Summary - State aid to the industry 2010
This report is about state aid to businesses in industry and services in 2010. The aim is to describe the state aid over the past year and its historical development in accordance with the EU Commission's accounting
requirements. The report was also the basis for the report from the World Trade Organization (WTO), which is carried out every two years and only deals with state aid to the industrial sector.
In 2010, all state aid payments, including the financial crisis measures, made up 56.6 billion SEK representing a decrease of 10 percent compared to last year. Leaving aside the crisis-related support, the state aid increased by 0.6 percent compared to 2009 from a value of 27.7 to 27.9 billion SEK. Categories which support increased in 2010 were the labor market aid with 43.3 percent, energy subsidies by 10.1 percent, and tax expenditures in the use of energy by 3.8 percent. It should be noted that the net cost of the assistance to small businesses fell sharply despite greater financial resources were mobilized during the year compared to 2009. Regional aid (-13.6) and R&D aid (-4.2), in the form of grants, decreased in 2010 compared to 2009. The other aid categories within the group miscellaneous fell by 44 percent. The greatest expenditure category is by far tax expenditures in the use of energy.
A special section describes briefly the continuing financial crisis and the direct effect on the Swedish and the EU27's level of state aid and the aid instruments that countries have primarily relied upon to respond to the crisis in 2010. It turned out that Sweden's economy was on a fast recovery process compared to 2009 in terms of GDP growth. Sweden's economic policy has also been of great importance to counter the negative effects of the continuing financial crisis.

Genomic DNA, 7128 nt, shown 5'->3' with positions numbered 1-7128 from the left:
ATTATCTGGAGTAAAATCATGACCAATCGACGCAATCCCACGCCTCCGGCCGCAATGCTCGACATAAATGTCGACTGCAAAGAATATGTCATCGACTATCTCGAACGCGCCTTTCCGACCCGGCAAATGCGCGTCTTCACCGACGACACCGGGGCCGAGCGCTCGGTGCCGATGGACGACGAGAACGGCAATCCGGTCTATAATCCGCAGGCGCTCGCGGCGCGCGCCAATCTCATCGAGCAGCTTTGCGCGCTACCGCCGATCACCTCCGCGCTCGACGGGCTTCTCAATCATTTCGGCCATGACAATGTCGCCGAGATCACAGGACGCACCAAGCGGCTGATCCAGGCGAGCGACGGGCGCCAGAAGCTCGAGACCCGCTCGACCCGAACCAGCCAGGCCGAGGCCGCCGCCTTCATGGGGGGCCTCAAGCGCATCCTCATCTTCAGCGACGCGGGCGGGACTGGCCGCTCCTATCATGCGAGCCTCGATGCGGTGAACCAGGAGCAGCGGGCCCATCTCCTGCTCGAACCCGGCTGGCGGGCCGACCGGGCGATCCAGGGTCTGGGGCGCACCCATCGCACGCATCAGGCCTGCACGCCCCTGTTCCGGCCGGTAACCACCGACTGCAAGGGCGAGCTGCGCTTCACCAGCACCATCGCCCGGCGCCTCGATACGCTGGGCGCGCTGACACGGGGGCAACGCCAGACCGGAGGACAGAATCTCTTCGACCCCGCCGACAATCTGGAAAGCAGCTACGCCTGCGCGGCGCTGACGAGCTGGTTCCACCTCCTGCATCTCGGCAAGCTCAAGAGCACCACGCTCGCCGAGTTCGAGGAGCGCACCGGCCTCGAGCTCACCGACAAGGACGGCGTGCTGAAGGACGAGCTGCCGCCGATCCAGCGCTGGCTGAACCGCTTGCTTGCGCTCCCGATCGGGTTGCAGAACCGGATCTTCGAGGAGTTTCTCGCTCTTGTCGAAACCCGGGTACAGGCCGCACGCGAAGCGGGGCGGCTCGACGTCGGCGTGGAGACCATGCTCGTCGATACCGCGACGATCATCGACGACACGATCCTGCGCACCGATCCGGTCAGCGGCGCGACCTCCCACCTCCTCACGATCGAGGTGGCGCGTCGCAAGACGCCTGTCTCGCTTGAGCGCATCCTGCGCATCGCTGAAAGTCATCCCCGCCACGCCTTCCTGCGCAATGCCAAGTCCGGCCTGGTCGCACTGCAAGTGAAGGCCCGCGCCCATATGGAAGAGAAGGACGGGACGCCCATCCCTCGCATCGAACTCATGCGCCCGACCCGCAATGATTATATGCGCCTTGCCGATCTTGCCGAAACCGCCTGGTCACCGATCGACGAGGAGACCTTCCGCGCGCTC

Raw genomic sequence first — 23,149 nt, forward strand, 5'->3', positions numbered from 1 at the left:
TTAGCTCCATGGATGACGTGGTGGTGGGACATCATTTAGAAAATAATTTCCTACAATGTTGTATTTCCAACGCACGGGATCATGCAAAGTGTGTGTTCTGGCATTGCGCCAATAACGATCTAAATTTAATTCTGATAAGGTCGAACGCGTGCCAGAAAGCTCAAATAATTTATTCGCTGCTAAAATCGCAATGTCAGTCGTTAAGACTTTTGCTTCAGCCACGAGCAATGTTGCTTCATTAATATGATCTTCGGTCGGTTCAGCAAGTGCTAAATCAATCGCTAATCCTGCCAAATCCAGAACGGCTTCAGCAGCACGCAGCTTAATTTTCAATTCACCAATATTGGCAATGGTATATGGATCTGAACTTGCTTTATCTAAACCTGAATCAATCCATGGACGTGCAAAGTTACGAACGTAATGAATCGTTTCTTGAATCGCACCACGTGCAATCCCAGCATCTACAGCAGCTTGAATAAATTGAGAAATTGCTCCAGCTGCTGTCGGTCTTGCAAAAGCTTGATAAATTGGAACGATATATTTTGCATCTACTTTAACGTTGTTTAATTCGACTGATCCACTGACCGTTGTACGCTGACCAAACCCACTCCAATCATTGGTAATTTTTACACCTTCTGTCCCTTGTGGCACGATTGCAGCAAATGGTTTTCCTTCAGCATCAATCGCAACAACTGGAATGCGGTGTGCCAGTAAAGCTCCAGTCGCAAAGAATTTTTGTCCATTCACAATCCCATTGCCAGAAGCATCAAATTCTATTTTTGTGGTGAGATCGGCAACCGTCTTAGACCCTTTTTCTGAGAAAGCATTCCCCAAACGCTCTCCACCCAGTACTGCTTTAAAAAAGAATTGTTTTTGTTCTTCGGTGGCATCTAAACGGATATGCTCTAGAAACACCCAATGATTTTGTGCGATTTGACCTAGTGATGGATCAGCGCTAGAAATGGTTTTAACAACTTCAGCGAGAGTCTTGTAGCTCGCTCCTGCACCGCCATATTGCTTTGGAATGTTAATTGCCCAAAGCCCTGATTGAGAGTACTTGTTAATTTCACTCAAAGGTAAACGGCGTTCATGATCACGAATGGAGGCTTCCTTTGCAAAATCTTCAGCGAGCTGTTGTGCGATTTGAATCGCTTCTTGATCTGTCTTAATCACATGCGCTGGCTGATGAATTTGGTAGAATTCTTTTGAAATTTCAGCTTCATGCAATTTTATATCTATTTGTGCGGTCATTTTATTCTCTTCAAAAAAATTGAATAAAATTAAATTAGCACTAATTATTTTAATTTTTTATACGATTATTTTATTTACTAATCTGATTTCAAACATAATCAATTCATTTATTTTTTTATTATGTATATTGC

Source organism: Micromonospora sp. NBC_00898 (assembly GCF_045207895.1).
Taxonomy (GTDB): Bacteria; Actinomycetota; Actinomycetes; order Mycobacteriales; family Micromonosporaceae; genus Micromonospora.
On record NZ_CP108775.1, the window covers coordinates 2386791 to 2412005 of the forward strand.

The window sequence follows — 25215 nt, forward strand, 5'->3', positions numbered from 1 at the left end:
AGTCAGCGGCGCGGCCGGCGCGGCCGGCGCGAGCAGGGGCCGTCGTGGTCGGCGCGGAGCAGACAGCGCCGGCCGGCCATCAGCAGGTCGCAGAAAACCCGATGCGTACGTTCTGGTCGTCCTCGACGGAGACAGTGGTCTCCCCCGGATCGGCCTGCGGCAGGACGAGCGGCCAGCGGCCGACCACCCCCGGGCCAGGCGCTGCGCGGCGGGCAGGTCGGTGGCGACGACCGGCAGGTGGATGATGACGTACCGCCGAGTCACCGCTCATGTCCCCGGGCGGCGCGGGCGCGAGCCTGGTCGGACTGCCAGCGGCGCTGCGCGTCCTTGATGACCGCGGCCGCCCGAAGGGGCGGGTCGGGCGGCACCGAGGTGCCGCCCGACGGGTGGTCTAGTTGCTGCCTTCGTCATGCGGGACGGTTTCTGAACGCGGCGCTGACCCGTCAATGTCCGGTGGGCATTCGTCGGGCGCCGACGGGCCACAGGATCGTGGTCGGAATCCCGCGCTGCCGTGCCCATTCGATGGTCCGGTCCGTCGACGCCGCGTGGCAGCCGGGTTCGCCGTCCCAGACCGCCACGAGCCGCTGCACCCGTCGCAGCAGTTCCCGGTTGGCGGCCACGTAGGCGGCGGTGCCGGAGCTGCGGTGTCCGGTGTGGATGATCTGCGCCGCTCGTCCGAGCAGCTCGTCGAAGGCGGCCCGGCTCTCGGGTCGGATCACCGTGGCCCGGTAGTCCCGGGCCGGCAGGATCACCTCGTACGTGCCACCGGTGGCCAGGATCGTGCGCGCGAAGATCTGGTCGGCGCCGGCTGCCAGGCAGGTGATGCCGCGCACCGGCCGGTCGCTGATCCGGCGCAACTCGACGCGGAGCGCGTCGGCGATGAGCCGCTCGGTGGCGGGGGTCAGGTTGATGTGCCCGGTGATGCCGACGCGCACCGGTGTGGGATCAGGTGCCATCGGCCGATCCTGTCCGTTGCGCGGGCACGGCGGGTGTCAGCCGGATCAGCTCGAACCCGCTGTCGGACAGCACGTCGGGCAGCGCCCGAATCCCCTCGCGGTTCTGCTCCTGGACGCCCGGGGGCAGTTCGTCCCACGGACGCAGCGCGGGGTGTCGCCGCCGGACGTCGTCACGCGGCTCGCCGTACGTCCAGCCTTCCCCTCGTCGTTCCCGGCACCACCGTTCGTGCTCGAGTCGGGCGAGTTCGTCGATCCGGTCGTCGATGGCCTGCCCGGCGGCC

The results also show that the Swedish aid policy implementation in 2010 (with the exception of emergency measures), and as previously reported, was in accordance to the EU Council recommendation, that is to say, "to increase their efforts to reduce the general level of State aid, shifting the emphasis of the ad hoc aid or aid to individual companies/sectors to focus on horizontal objectives of Community interest, such as employment, regional development, education, research and the environment".
The European Commission stressed that Member States are obliged to report all political measures to the Commission before being implemented. The simplification of the rules on state aid under State Aid Action Plan (SAAP) in 2005 takes account to shared responsibilities between the Commission and Member States. That is to say that there is a Block Exemption (de minimis-aid), which makes it possible to grant aid without prior notification to the Commission. The Block Exemption includes aid categories that do not have any significant impact on competition at EU level, but they contribute to the achievement of objectives of common interest. This does not apply to ad hoc aid which must be notified individually
This year, Sweden has reported state aid granted to the industry to the European Commission through the new tool called SARI (State Aid Reporting Interactive). SARI is an online database, which also simplifies the system to collect supporting data from member countries. The new system replaces SANI (State Aid Notification Interactive). The aims of the new tool are to simplify and facilitate state aid reporting to the EU Commission from Member States.